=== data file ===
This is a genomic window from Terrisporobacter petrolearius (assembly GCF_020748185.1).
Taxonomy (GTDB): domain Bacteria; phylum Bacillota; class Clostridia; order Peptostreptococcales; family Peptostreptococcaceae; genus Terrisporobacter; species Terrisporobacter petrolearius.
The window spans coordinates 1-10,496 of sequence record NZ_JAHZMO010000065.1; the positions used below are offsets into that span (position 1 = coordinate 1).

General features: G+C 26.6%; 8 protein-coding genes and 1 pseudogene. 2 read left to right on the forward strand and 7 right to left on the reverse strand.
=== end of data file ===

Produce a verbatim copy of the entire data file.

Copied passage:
This is a genomic window from Terrisporobacter petrolearius (assembly GCF_020748185.1).
Taxonomy (GTDB): domain Bacteria; phylum Bacillota; class Clostridia; order Peptostreptococcales; family Peptostreptococcaceae; genus Terrisporobacter; species Terrisporobacter petrolearius.
The window spans coordinates 1-10,496 of sequence record NZ_JAHZMO010000065.1; the positions used below are offsets into that span (position 1 = coordinate 1).

General features: G+C 26.6%; 8 protein-coding genes and 1 pseudogene. 2 read left to right on the forward strand and 7 right to left on the reverse strand.